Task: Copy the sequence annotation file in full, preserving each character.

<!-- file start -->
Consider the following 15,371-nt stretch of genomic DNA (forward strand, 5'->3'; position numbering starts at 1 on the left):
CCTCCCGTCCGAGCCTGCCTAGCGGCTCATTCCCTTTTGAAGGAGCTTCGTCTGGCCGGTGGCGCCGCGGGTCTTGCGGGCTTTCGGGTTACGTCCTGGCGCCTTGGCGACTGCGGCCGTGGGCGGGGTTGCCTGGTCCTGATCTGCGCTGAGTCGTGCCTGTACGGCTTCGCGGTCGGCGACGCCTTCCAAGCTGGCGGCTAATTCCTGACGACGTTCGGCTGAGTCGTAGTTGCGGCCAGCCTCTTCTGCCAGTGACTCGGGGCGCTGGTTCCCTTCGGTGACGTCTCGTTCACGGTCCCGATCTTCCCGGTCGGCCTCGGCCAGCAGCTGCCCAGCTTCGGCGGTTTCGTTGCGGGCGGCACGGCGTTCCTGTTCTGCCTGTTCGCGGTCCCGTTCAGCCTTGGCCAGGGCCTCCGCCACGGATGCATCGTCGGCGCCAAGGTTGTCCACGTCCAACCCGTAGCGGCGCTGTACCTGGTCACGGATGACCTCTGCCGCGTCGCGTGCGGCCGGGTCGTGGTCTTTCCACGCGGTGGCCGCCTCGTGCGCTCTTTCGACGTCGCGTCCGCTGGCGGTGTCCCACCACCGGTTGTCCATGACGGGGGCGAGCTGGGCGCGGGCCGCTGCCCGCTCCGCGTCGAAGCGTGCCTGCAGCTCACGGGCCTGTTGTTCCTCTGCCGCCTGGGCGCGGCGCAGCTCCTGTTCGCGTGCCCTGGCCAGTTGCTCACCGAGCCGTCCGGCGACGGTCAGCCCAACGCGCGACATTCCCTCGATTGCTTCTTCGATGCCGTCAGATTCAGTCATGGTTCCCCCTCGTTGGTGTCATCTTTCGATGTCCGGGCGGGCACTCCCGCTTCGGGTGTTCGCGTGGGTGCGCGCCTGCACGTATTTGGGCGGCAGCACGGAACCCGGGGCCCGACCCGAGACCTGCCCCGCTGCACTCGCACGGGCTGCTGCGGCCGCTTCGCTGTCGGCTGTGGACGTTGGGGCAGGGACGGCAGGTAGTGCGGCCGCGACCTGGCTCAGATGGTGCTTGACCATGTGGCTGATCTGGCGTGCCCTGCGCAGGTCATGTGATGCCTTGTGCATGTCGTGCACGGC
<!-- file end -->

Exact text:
Consider the following 15,371-nt stretch of genomic DNA (forward strand, 5'->3'; position numbering starts at 1 on the left):
CCTCCCGTCCGAGCCTGCCTAGCGGCTCATTCCCTTTTGAAGGAGCTTCGTCTGGCCGGTGGCGCCGCGGGTCTTGCGGGCTTTCGGGTTACGTCCTGGCGCCTTGGCGACTGCGGCCGTGGGCGGGGTTGCCTGGTCCTGATCTGCGCTGAGTCGTGCCTGTACGGCTTCGCGGTCGGCGACGCCTTCCAAGCTGGCGGCTAATTCCTGACGACGTTCGGCTGAGTCGTAGTTGCGGCCAGCCTCTTCTGCCAGTGACTCGGGGCGCTGGTTCCCTTCGGTGACGTCTCGTTCACGGTCCCGATCTTCCCGGTCGGCCTCGGCCAGCAGCTGCCCAGCTTCGGCGGTTTCGTTGCGGGCGGCACGGCGTTCCTGTTCTGCCTGTTCGCGGTCCCGTTCAGCCTTGGCCAGGGCCTCCGCCACGGATGCATCGTCGGCGCCAAGGTTGTCCACGTCCAACCCGTAGCGGCGCTGTACCTGGTCACGGATGACCTCTGCCGCGTCGCGTGCGGCCGGGTCGTGGTCTTTCCACGCGGTGGCCGCCTCGTGCGCTCTTTCGACGTCGCGTCCGCTGGCGGTGTCCCACCACCGGTTGTCCATGACGGGGGCGAGCTGGGCGCGGGCCGCTGCCCGCTCCGCGTCGAAGCGTGCCTGCAGCTCACGGGCCTGTTGTTCCTCTGCCGCCTGGGCGCGGCGCAGCTCCTGTTCGCGTGCCCTGGCCAGTTGCTCACCGAGCCGTCCGGCGACGGTCAGCCCAACGCGCGACATTCCCTCGATTGCTTCTTCGATGCCGTCAGATTCAGTCATGGTTCCCCCTCGTTGGTGTCATCTTTCGATGTCCGGGCGGGCACTCCCGCTTCGGGTGTTCGCGTGGGTGCGCGCCTGCACGTATTTGGGCGGCAGCACGGAACCCGGGGCCCGACCCGAGACCTGCCCCGCTGCACTCGCACGGGCTGCTGCGGCCGCTTCGCTGTCGGCTGTGGACGTTGGGGCAGGGACGGCAGGTAGTGCGGCCGCGACCTGGCTCAGATGGTGCTTGACCATGTGGCTGATCTGGCGTGCCCTGCGCAGGTCATGTGATGCCTTGTGCATGTCGTGCACGGC